When I got my first writing gig for a tiny local newspaper with a circulation of 2.3 people, one of the veteran writers on staff told me, “Just remember, haters are gon’ hate.”
Then he added, “So whatever you do, don’t read the negative mail.”
It was sound wisdom. The only problem with this advice is that negative mail looks just like positive mail before you open it. How do you tell the two apart? At first glance, there is no way to differentiate between a friend and a hater by looking at an envelope or an email.
After all, nobody writes in bold letters on the outside of their envelope: THIS IS HATE MAIL. Neither do people fill out the subject line of an email with the words: WARNING, THIS MESSAGE IS GOING TO RUIN YOUR DAY.
So you never know whether a message is going to be positive or negative until you actually open the thing and read a few sentences:
“Dear Sean, I just wanted to take a minute to tell you, from the bottom of my heart, that you are a greasy, disgusting, faux-deep-thinking, chauvinistic pig…”
Thus, my philosophy has always been to ignore negative messages. And mostly, I’ve kept pretty true to this idea. Although I do occasionally respond to unusually ugly correspondence.
Such as the time a guy recently told me to “go to hell.” I wrote to him, saying in all honesty, that I had already visited Hell, Michigan, and frankly, I’d rather spend everlasting eternity in Detroit.
And a few months ago, I received a critical letter from a literature professor from an extremely well-known university with a world-famously bad football team. He told me I was partially responsible for the “dumbing down” of the American literary mind by “writing for likes.”
Still, on the infrequent occasion that I respond to nasty messages publicly, I usually try to keep things lighthearted. I try to be jocular. I try to be myself. I don’t have the luxury of taking myself too seriously. For crying out loud, I write on the internet. This ain’t Hemingway. My IQ is average at best, and my dog has a higher pedigree than I do. And furthermore, I am not even one hundred percent clear on what “jocular” actually means.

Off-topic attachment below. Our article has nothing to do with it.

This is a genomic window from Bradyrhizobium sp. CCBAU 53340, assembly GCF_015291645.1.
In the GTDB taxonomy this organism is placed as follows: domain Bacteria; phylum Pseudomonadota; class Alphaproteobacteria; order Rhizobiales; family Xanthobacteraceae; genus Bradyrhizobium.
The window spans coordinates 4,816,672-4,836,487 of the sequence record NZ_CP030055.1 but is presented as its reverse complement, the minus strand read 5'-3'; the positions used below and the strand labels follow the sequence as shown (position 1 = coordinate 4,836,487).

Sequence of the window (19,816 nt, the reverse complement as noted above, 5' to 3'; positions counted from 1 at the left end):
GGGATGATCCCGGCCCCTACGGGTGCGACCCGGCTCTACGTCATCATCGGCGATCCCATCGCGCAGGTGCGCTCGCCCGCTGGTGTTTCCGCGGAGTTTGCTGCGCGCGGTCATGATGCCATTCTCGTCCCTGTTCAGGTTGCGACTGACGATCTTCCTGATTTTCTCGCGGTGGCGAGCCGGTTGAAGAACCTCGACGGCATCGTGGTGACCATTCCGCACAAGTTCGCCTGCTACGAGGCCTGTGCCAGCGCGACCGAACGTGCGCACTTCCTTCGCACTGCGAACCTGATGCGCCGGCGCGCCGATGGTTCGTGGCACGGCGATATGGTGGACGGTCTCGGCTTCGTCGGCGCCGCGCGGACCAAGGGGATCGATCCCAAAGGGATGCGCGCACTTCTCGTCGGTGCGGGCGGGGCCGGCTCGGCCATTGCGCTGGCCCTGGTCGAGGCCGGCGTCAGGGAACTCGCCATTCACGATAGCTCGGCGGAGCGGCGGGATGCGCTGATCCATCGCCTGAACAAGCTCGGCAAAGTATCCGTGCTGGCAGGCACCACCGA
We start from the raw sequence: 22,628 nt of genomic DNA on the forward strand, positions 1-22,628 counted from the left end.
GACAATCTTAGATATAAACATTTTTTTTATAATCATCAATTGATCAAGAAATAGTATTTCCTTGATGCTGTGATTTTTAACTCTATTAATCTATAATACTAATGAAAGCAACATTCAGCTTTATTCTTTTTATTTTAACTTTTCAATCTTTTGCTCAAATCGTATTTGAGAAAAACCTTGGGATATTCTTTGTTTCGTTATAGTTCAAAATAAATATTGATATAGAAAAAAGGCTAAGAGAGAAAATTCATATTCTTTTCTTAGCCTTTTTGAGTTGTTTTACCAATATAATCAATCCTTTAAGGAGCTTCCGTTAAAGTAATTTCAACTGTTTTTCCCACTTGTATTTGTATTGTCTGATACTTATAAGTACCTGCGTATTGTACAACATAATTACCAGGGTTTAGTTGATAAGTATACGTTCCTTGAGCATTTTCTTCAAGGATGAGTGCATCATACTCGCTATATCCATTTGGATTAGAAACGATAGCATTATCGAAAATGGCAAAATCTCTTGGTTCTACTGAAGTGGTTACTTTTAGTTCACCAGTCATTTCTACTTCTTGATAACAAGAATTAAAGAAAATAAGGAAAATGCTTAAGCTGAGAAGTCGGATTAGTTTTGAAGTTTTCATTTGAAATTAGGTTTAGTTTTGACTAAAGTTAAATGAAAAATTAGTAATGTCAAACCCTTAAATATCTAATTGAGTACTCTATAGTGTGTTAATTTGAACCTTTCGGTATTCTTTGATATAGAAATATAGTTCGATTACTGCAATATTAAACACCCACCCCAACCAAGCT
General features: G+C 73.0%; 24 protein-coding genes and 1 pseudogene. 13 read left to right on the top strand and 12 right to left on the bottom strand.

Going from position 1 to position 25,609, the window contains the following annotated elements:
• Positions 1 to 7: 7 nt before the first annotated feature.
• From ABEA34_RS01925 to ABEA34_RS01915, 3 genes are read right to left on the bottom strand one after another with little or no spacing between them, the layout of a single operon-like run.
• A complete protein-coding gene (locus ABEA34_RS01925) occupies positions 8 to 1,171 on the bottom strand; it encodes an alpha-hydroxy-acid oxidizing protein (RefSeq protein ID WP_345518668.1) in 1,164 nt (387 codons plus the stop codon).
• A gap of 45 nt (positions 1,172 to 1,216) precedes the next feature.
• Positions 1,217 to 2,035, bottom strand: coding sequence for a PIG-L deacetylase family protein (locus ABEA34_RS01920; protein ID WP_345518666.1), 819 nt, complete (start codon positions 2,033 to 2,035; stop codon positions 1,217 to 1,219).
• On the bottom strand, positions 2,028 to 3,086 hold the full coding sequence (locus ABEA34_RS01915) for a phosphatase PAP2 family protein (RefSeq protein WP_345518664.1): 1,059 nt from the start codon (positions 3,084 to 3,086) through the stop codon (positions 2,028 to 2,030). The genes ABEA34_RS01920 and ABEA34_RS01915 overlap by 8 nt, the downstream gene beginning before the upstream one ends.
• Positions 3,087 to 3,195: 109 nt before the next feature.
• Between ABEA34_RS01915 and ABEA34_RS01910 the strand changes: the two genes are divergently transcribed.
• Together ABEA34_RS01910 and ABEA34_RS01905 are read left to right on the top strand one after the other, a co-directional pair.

So my only defense against the haters is to be moderately funny in my responses. Although, usually, haters don’t care for my cheap attempts at humor.
Here is an actual quote from some negative mail I received recently:
“I don’t like your writing. I find your ridiculous humor to be insensitive and ignorant. Your fake introspection and false empathy embodies all the hackneyed stereotypes about us, Mister Dietrik.”
Two things I’d like to point out about this message: (1) this was an extremely well-written letter, free of grammatical errors, with flawless syntax, and (2) my last name is not spelled with a K.
Even so, the main question that often arises in my mind when I get mail like this is: If someone already knows they don’t like my work, why read it?
Moreover, once this person has invested 5 minutes reading my godawful work, why do they choose to take an additional 20 minutes out of their busy day to write a 1500-word thesis asserting how sincerely and completely they detest it? And why, after writing this marathon treatise, do they spend ANOTHER 20 minutes checking their work for misspellings and typos before sending?
Why not spend that one hour of their life writing a letter to someone they admire and respect? Such as, say, their favorite world dictator?
So if I’m being honest, sometimes negative messages can totally wreck my day. I don’t like admitting this. I’m not saying I’m a wilting violet, I’m more of a regular violet. But also, I’m human. And when someone tells you, flat-out, that you’re an idiot, a tiny part of you can’t seem to forget that negative word.
Their negativity sticks with you. You go to the store and you remember that someone called you an idiot.
You’re pumping gas at the Shell station, and you wonder to yourself whether there are levels of idiocy, and if so, where, specifically, on the International Idiot Scale do you rank?
You walk around in a kind of funk, knowing that someone out there is telling their friends what a complete Knucklehead McSpaz-a-tron you are. Right now, they are probably locating pictures of you online, laughing at your $3 haircut until they pee themselves.
This is why when an unsavory email came in a few weeks ago I felt my hands go clammy and my heart started to beat quicker than normal. I was standing in the grocery store when the message arrived on my phone. I read it and nearly cried when they called me a few names that aren’t worth repeating.
I’ve received some humdingers in my day, but this one was special.
I started to wonder what I’m doing this for, this writing? Why have I given my life to writing a column/blog/stories/whatever-this-is for nearly a decade? Maybe these unhappy people are right about me?
Then it hit me. I know why I do this. I know why I write. I write because, yes, in this indifferent world the haters are indeed gon’ hate. But I believe the same can also be said about us lovers.